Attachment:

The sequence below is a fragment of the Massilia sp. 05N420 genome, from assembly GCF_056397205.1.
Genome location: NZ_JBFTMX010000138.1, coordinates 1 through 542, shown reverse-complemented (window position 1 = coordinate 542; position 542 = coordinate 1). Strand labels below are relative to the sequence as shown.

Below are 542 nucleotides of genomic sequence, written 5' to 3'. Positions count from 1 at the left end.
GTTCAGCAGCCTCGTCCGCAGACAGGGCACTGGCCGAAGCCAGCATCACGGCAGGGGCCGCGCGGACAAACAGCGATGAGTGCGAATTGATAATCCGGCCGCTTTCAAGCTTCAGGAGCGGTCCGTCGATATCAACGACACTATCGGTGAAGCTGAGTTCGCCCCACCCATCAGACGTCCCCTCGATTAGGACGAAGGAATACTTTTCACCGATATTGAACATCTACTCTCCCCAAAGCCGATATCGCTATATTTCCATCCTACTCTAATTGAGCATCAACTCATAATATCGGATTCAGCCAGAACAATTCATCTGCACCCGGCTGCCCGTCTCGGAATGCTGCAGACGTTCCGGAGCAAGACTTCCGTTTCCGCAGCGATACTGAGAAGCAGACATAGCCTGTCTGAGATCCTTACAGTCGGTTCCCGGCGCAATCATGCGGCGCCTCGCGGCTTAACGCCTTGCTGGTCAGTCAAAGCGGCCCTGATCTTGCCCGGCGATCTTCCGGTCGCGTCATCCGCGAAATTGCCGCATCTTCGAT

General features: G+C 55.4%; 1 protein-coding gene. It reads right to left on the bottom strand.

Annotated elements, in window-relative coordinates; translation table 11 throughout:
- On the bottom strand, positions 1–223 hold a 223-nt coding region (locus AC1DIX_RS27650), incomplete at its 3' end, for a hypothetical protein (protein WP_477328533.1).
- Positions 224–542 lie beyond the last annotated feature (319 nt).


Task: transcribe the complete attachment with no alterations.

The sequence below is a fragment of the Massilia sp. 05N420 genome, from assembly GCF_056397205.1.
Genome location: NZ_JBFTMX010000138.1, coordinates 1 through 542, shown reverse-complemented (window position 1 = coordinate 542; position 542 = coordinate 1). Strand labels below are relative to the sequence as shown.

Below are 542 nucleotides of genomic sequence, written 5' to 3'. Positions count from 1 at the left end.
GTTCAGCAGCCTCGTCCGCAGACAGGGCACTGGCCGAAGCCAGCATCACGGCAGGGGCCGCGCGGACAAACAGCGATGAGTGCGAATTGATAATCCGGCCGCTTTCAAGCTTCAGGAGCGGTCCGTCGATATCAACGACACTATCGGTGAAGCTGAGTTCGCCCCACCCATCAGACGTCCCCTCGATTAGGACGAAGGAATACTTTTCACCGATATTGAACATCTACTCTCCCCAAAGCCGATATCGCTATATTTCCATCCTACTCTAATTGAGCATCAACTCATAATATCGGATTCAGCCAGAACAATTCATCTGCACCCGGCTGCCCGTCTCGGAATGCTGCAGACGTTCCGGAGCAAGACTTCCGTTTCCGCAGCGATACTGAGAAGCAGACATAGCCTGTCTGAGATCCTTACAGTCGGTTCCCGGCGCAATCATGCGGCGCCTCGCGGCTTAACGCCTTGCTGGTCAGTCAAAGCGGCCCTGATCTTGCCCGGCGATCTTCCGGTCGCGTCATCCGCGAAATTGCCGCATCTTCGAT

General features: G+C 55.4%; 1 protein-coding gene. It reads right to left on the bottom strand.

Annotated elements, in window-relative coordinates; translation table 11 throughout:
- On the bottom strand, positions 1–223 hold a 223-nt coding region (locus AC1DIX_RS27650), incomplete at its 3' end, for a hypothetical protein (protein WP_477328533.1).
- Positions 224–542 lie beyond the last annotated feature (319 nt).